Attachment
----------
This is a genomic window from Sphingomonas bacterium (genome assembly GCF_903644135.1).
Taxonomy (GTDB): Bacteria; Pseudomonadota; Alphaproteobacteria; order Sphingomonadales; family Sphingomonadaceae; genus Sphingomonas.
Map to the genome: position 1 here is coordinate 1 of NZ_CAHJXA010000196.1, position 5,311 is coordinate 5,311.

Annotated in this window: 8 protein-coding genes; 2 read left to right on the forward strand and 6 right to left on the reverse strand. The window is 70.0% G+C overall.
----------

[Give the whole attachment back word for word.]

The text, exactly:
This is a genomic window from Sphingomonas bacterium (genome assembly GCF_903644135.1).
Taxonomy (GTDB): Bacteria; Pseudomonadota; Alphaproteobacteria; order Sphingomonadales; family Sphingomonadaceae; genus Sphingomonas.
Map to the genome: position 1 here is coordinate 1 of NZ_CAHJXA010000196.1, position 5,311 is coordinate 5,311.

Annotated in this window: 8 protein-coding genes; 2 read left to right on the forward strand and 6 right to left on the reverse strand. The window is 70.0% G+C overall.